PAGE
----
SESSION TITLE: Respiratory Infections
SESSION TYPE: Original Investigation Slide
PRESENTED ON: Tuesday, October 28, 2014 at 11:00 AM - 12:15 PM
PURPOSE: To evaluate the performance of QFG-IT in active and latent tuberculosis infection (LTBI) in high TB burden setting in low-middle income country (LMIC).
METHODS: In a cross-sectional study, we compared the TST and QFG-IT assay in a cohort of 210 participants classified into three groups; Group I investigated for LTBI and included 74 health care workers (HCWs) with known close contact to active TB cases, Group II; 83 patients with known active TB disease, Group III; 53 apparently healthy control subjects.
RESULTS: Of 210 participants in the 3 groups, 117 (55.7%) had a TST result of ≥ 10 mm; 42 (20%) of them had indurations ≥15 mm. QFG-IT was positive in 69 (32.9%) of the cohort, in 23 (31.1%) of 74 HCWs investigated for LTBI and in 40 (48.2 %) in patients clinically suspected to be tuberculous; 63 (75.9%) of them proved to have active TB. Among healthy control, 6 (11.3%) were positive, meanwhile 21 (10.0%) from the enrolled cohort had indeterminate QFG-IT results. In patients investigated for active TB, QFG-IT was positive in 16/19 cases (84.2%) of PTB, and in 22/39 cases (56.4%) of EPTB. Sensitivity, specificity, positive and negative predictive values of QFG-IT assay were 65.62%, 80%, 95%, and 28.6%, meanwhile they were 90.57%, 50%, 90.57% and 33.33% for TST, respectively. Positive QFG-IT tests were associated with older age, female gender, BCG vaccination and longer duration of work in health care setting. Overall agreement between the 2 tests was moderate (75.66%, κ 0.526) and in healthy control was fair 78.13% (κ 0.201). Also, there were moderate agreements between the two tests among HCWs investigated for LTBI and patients investigated for active TB (76.47%, κ 0.570), and (77.49%, κ 0.511), respectively.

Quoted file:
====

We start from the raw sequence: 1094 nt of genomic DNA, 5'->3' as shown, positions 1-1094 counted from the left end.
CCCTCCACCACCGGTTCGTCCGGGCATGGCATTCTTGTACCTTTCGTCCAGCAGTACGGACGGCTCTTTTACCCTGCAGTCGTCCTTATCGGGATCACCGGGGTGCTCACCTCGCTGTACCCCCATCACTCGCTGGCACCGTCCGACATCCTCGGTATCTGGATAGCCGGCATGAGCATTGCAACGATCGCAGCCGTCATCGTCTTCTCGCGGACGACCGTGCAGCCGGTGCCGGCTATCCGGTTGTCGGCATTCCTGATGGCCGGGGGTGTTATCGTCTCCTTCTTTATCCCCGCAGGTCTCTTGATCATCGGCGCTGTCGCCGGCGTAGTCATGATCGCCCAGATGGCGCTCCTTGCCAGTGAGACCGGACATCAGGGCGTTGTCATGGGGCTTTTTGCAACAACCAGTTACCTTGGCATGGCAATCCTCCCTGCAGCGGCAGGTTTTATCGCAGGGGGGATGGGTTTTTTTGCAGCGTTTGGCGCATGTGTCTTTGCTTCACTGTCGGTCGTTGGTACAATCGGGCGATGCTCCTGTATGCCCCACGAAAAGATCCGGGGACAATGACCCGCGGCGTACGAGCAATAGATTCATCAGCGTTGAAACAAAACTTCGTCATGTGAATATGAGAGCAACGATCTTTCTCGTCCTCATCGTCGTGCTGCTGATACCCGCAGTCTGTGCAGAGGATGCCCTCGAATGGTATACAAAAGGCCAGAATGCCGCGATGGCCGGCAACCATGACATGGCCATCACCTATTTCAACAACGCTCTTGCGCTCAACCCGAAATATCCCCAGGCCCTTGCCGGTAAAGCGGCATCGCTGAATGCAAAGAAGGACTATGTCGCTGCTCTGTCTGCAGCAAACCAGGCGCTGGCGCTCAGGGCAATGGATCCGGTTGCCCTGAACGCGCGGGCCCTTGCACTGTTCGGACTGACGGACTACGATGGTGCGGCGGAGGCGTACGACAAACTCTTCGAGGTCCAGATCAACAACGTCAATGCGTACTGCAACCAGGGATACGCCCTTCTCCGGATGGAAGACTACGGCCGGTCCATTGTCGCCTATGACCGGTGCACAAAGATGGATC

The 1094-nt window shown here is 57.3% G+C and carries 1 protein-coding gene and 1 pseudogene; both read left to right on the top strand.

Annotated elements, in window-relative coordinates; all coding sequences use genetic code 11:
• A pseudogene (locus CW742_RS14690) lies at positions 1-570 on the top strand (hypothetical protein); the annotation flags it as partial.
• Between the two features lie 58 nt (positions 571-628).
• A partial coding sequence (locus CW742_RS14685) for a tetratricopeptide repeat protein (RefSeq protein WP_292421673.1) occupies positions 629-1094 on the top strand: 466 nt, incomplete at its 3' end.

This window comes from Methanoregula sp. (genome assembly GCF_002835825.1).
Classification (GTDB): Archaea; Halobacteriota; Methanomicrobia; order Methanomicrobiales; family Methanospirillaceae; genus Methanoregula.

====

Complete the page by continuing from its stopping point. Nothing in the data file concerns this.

CONCLUSIONS: QFG-IT is more specific in the diagnosis of latent and active TB infections. There was moderate agreement between TST and QFG-IT test in diagnosing LTBI and active TB infection in high burden setting.
CLINICAL IMPLICATIONS: Despite higher specificity of QFG-IT test, TST remains a cost effective test in LMICs with limited budget for use of IGRA tests as screening tool in national control programs. However, QFG-IT in conjunction with TST improves the diagnostic yield, can help identifying at-risk groups and reduce the indication of preventive chemotherapy in high burden settings.
DISCLOSURE: The following authors have nothing to disclose: Maha Ghanem, Hebat Allah Rashed
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